4.2 Software Tools
With respect to software tools for data acquisition, many of them are well known and many use cases are available all over the web so it is feasible to have a first approach to them. Despite this, the correct use of each tool requires a deep knowledge on the internal working and the implementation of the software. Different paradigms of data acquisition have appeared depending on the scope these tools have been focused on. The architectural diagram in Fig. 4.2 shows an overall picture of the complete big data workflow highlighting the data acquisition part.
In the remainder of this section, these tools and others relating to data acquisition are described in detail.
Storm is an open-source framework for the robust distributed real-time computation on streams of data. It started off as an open-source project and now has a large and active community. Storm supports a wide range of programming languages and storage facilities (relational databases, NoSQL stores, etc.). One of the main advantages of Storm is that it can be utilized in many data gathering scenarios including stream processing and distributed RPC for solving computationally intensive functions on-the-fly, and continuous computation applications (Gabriel 2012). Many companies and applications are using Storm to power a wide variety of production systems processing data, including Groupon, The Weather Channel, fullcontact.com, and Twitter.
The logical network of Storm consists of three types of nodes: a master node called Nimbus, a set of intermediate Zookeeper nodes, and a set of Supervisor nodes.
The Nimbus: is equivalent to Hadoop’s JobTracker: it uploads the computation for execution, distributes code across the cluster, and monitors computation.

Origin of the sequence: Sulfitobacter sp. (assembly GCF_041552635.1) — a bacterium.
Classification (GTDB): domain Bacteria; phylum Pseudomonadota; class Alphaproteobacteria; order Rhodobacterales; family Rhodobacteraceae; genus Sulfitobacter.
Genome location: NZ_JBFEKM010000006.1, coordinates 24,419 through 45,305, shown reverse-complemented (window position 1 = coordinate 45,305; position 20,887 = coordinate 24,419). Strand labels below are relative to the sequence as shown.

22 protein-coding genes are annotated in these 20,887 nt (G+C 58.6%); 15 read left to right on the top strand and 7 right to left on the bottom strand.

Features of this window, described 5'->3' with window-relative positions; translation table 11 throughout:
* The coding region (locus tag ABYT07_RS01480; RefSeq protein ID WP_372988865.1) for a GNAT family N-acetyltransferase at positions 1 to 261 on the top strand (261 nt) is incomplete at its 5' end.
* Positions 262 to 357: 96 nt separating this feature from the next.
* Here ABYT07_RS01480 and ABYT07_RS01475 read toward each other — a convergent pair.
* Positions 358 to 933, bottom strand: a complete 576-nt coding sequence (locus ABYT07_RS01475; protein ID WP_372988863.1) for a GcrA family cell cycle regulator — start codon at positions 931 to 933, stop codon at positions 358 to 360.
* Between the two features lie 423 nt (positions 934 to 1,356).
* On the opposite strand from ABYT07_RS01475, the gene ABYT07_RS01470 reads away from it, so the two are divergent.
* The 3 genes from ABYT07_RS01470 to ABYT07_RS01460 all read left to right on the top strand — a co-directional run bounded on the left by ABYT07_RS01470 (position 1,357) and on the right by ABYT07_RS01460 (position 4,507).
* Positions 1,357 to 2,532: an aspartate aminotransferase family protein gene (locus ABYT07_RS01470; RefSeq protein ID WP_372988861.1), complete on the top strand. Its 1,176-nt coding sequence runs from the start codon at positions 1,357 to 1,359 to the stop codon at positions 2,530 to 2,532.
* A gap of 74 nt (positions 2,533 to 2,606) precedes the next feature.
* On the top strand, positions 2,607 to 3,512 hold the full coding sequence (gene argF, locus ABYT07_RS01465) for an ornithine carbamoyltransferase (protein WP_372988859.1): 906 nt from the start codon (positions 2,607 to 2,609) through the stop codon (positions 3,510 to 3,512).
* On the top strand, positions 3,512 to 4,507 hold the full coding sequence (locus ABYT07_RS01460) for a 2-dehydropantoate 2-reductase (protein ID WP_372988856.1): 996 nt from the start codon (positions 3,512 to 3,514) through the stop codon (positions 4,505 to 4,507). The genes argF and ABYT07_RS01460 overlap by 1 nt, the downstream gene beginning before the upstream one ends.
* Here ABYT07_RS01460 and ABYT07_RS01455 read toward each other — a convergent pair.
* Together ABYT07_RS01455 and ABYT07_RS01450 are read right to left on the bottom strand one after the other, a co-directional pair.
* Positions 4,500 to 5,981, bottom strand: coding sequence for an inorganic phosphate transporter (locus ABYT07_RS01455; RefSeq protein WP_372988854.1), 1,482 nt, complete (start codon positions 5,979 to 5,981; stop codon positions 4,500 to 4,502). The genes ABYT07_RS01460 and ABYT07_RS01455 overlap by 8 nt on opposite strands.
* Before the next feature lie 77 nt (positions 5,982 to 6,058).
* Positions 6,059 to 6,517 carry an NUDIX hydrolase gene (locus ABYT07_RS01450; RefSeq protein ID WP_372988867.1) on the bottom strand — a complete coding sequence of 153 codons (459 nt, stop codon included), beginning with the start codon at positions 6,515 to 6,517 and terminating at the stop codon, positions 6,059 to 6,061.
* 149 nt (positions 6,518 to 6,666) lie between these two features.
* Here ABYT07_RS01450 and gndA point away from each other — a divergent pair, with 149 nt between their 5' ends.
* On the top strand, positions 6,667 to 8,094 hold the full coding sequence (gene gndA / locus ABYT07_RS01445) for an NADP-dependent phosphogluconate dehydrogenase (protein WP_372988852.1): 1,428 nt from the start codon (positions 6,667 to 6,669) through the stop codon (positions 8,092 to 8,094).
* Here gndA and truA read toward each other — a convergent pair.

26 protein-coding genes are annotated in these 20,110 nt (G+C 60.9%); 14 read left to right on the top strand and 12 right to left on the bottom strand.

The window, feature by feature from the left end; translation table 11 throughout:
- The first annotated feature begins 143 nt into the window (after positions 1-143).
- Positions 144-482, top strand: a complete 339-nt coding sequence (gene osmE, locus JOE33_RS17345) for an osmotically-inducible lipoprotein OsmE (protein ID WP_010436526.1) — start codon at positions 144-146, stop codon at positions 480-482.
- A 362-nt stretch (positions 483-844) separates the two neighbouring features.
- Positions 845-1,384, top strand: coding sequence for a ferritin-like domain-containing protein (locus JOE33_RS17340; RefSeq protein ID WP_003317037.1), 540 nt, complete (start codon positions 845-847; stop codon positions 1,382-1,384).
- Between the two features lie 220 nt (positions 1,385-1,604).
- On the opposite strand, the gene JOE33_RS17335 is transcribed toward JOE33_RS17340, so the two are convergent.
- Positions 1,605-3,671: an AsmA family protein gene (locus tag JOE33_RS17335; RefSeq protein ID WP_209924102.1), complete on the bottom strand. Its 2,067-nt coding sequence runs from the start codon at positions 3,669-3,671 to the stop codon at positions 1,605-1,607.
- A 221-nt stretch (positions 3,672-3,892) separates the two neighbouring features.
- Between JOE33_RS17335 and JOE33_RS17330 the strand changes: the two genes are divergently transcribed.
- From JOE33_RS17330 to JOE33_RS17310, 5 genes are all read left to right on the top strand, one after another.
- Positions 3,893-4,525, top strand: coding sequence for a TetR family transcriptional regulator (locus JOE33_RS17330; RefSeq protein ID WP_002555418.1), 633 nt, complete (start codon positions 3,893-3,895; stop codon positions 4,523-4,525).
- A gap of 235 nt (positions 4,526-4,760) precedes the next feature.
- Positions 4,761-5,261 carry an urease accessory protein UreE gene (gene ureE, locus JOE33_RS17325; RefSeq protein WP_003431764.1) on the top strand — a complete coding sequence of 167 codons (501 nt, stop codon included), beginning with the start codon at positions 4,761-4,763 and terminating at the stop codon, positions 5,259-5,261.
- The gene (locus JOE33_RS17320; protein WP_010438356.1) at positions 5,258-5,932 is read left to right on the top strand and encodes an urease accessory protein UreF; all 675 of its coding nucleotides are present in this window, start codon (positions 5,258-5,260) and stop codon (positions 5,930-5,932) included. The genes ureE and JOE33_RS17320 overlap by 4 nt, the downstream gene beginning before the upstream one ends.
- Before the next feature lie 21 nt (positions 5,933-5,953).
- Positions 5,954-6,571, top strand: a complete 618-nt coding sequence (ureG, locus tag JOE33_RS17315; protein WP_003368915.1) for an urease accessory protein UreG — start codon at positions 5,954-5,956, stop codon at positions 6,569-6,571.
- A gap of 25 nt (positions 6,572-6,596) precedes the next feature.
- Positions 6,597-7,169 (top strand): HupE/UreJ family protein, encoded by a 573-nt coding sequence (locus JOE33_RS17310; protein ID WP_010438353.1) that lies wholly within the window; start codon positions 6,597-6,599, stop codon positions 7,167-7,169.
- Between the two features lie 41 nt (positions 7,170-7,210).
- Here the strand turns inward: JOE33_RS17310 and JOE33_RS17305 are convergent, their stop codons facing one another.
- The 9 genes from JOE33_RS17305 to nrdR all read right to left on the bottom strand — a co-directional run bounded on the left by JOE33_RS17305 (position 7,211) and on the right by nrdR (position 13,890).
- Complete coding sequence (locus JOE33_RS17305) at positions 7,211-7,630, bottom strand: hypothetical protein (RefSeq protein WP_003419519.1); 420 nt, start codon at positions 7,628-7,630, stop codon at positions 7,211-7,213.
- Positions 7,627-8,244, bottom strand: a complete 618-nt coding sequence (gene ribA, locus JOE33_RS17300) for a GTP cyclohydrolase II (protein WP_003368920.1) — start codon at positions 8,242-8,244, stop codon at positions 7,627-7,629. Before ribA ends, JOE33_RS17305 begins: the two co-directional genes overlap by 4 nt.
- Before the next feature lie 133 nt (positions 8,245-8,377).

The Zookeepers: handle the complete cluster coordination. This cluster organization layer is based upon the Apache ZooKeeper project.
The Supervisor Daemon: spawns worker nodes; it is comparable to Hadoop’s TaskTracker. This is the place where most of the work of application developers goes into. The worker nodes communicate with the Nimbus via the Zookeepers to determine what to run on the machine, starting and stopping workers.
A computation is called topology in Storm. Once deployed, topologies run indefinitely. There are four concepts and abstraction layers within Storm:
Streams: unbounded sequence of tuples, which are named lists of values. Values can be arbitrary objects implementing a serialization interface.
Spouts: are sources of streams in a computation, e.g. readers for data sources such as the Twitter Streaming APIs.
Bolts: process any number of input streams and produce any number of output streams. This is where most of the application logic goes.
Topologies: are the top-level abstractions of Storm. Basically, a topology is a network of spouts and bolts connected by edges. Every edge is a bolt subscribing to the stream of a spout or another bolt.